Another way to categorize water heaters is by the kind of power used by the unit in order to fuel its operation. The most common power options are electricity and natural gas. However, solar water heaters are becoming increasingly popular as a result of their greater energy efficiencies and reduced environmental footprint. Additionally, in some parts of the country, water heaters powered by fuel oil or propane gas are still quite common.
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Storage Tank Heaters
There are two primary water heater types, which are storage tank water heaters and instantaneous water heaters. In addition to these primary types, there are also heat pump-based water heaters and point-of-use water heaters, which are both less common. Each type has its own set of advantages and disadvantages and these are important to understand in order to be able to select the optimal type for the reader’s unique situational needs.
Since about the middle of the twentieth century, storage tank water heaters have moved to the fore and become the predominant and most popular design in North America. The basic design involves cold potable water entering the house being piped into a storage tank, which is then heated by either a burner or an electric element placed at the base of the tank. When a hot water tap is opened somewhere in the home, the heated water from the tank is pumped to that tap. As heated water is pumped out of the storage tank, new cold water from the water main is pumped in. The addition of the cold water serves to decrease the overall temperature of the tank, and requires the burner or heating element to resume operation until all of the water in the tank is once again brought to the necessary temperature.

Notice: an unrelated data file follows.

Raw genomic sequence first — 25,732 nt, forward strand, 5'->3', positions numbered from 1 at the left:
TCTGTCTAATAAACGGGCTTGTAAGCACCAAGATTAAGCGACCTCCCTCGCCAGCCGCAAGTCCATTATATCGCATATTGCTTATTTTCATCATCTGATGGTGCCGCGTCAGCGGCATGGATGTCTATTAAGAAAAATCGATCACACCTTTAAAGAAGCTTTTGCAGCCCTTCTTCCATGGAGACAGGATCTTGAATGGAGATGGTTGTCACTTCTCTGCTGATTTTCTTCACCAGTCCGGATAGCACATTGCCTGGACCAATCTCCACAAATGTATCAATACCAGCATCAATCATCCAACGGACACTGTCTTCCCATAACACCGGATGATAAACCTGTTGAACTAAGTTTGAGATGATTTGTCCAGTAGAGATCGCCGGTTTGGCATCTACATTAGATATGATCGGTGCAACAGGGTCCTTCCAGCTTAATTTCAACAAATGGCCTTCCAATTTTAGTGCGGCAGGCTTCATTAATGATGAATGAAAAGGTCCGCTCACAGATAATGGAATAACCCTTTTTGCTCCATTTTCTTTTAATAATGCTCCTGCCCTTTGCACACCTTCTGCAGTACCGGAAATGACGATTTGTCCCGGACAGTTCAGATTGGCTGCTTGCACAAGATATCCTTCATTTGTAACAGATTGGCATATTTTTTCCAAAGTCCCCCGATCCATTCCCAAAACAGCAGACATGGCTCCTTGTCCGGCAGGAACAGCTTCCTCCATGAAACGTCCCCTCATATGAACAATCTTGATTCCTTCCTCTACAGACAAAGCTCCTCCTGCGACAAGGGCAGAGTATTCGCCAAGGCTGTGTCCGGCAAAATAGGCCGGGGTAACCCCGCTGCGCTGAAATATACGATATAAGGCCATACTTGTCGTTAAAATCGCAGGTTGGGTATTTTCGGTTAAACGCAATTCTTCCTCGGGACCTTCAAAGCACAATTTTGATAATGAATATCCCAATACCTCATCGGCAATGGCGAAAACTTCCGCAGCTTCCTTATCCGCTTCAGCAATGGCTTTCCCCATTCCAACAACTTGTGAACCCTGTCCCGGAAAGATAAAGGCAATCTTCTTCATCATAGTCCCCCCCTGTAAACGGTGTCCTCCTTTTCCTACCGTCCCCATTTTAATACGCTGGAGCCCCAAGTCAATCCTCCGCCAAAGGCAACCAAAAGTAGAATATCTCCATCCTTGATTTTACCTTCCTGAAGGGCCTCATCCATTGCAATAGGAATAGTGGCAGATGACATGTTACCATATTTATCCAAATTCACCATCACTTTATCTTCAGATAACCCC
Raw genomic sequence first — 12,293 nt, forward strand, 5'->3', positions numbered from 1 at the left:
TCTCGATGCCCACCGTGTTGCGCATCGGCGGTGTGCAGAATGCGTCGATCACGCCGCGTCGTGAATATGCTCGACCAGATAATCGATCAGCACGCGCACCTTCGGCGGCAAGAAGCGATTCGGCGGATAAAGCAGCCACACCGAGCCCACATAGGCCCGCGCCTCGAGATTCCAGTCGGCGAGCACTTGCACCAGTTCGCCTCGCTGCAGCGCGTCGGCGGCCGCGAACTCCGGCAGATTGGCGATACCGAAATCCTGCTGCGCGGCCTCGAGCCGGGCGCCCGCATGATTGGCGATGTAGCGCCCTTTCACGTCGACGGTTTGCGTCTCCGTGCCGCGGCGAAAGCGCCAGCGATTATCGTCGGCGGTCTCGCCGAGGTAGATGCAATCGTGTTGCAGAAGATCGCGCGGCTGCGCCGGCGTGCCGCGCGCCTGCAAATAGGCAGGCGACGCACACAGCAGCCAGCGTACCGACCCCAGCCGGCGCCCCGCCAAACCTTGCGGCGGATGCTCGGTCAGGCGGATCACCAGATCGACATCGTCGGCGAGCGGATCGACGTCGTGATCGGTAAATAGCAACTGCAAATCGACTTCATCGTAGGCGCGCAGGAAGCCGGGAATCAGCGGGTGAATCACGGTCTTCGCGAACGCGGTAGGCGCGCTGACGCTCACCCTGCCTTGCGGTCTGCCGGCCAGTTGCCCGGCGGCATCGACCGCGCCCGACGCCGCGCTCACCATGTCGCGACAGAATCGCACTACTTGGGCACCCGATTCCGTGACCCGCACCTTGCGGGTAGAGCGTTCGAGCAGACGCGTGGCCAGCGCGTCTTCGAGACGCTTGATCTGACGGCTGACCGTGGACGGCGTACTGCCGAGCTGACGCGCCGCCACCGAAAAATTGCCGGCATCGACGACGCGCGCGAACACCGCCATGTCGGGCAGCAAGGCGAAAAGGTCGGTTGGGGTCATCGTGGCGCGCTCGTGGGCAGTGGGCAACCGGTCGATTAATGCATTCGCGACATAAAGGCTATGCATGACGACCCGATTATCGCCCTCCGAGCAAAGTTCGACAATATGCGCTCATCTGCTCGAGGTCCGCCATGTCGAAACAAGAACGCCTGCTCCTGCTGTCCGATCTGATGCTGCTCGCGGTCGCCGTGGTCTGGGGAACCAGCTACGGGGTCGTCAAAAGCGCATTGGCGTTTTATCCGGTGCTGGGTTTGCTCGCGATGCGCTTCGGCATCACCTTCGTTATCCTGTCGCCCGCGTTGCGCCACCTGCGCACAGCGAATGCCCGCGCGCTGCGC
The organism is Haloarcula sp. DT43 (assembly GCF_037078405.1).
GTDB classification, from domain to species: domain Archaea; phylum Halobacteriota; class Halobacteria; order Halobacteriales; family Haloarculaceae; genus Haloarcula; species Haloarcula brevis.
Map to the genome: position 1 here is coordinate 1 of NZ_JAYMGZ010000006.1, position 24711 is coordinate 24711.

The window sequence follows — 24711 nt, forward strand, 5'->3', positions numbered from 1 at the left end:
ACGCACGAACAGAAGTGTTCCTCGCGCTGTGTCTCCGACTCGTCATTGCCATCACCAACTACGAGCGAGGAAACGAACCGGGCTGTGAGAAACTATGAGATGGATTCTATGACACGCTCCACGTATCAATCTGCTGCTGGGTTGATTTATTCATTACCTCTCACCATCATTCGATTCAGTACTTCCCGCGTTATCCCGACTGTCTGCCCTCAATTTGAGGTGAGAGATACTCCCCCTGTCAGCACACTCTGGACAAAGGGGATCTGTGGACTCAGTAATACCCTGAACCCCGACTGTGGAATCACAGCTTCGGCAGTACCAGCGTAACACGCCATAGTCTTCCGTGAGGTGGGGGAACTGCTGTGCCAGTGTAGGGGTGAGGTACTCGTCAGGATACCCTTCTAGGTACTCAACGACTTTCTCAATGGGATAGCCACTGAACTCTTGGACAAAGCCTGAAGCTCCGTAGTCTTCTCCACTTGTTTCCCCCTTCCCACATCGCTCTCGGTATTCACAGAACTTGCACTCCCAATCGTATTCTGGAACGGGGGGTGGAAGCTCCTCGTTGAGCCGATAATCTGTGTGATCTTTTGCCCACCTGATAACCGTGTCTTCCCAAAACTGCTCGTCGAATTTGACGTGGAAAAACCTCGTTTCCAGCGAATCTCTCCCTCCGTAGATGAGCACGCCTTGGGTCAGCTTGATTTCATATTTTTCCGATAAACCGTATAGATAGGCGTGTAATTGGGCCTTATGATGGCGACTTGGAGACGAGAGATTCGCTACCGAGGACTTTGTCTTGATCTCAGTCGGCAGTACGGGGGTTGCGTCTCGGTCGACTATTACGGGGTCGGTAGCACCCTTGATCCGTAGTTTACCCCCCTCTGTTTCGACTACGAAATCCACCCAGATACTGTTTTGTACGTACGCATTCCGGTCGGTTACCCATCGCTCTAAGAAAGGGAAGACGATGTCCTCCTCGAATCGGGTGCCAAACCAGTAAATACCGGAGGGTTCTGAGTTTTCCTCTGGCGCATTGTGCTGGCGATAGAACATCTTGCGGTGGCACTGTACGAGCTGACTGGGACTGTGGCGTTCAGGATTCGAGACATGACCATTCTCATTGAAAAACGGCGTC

Even when hot water is not being used inside the house and therefore not being pumped out of the storage tank, the overall temperature of the water inside the storage tank still drops over time. This is referred to as “standby heat loss”. It is impossible to eliminate standby heat losses altogether, but it is possible to limit it by using a heavily insulated tank.
In addition to standby heat losses, storage tank water heaters that use a burner also suffer heat losses associated with combustion and venting. That is to say, not all of the energy released in the course of the burning process is able to be captured and utilized to heat the water. Rather, a portion of the heat is released in the form of gases and carried out by the vent.
As a result of both standby and venting heat losses, the storage tank water heater is not the most efficient design available. Moreover, it has the added problem of requiring significant time to reheat the water if the existing supply of hot water is rapidly exhausted, such as if a large group of people need to use the shower one after the other. However, storage tank heaters have become popular due to their convenience. Always having a tank of hot water ensures that heated water is available virtually at all times throughout the home. In the case of a gas- or oil-powered storage tank water heater, the hot water is available even in case of a power outage. In the case of an electric water heater, the storage tank can continue to provide a repository of hot water for some time after the power goes out.